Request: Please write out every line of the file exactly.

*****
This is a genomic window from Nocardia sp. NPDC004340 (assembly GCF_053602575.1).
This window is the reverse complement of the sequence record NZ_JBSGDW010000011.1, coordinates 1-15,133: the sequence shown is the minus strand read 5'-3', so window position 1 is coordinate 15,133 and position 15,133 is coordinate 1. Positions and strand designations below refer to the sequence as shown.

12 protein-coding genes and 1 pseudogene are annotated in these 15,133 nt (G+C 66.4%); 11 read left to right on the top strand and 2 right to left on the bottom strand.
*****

This is a genomic window from Nocardia sp. NPDC004340 (assembly GCF_053602575.1).
This window is the reverse complement of the sequence record NZ_JBSGDW010000011.1, coordinates 1-15,133: the sequence shown is the minus strand read 5'-3', so window position 1 is coordinate 15,133 and position 15,133 is coordinate 1. Positions and strand designations below refer to the sequence as shown.

12 protein-coding genes and 1 pseudogene are annotated in these 15,133 nt (G+C 66.4%); 11 read left to right on the top strand and 2 right to left on the bottom strand.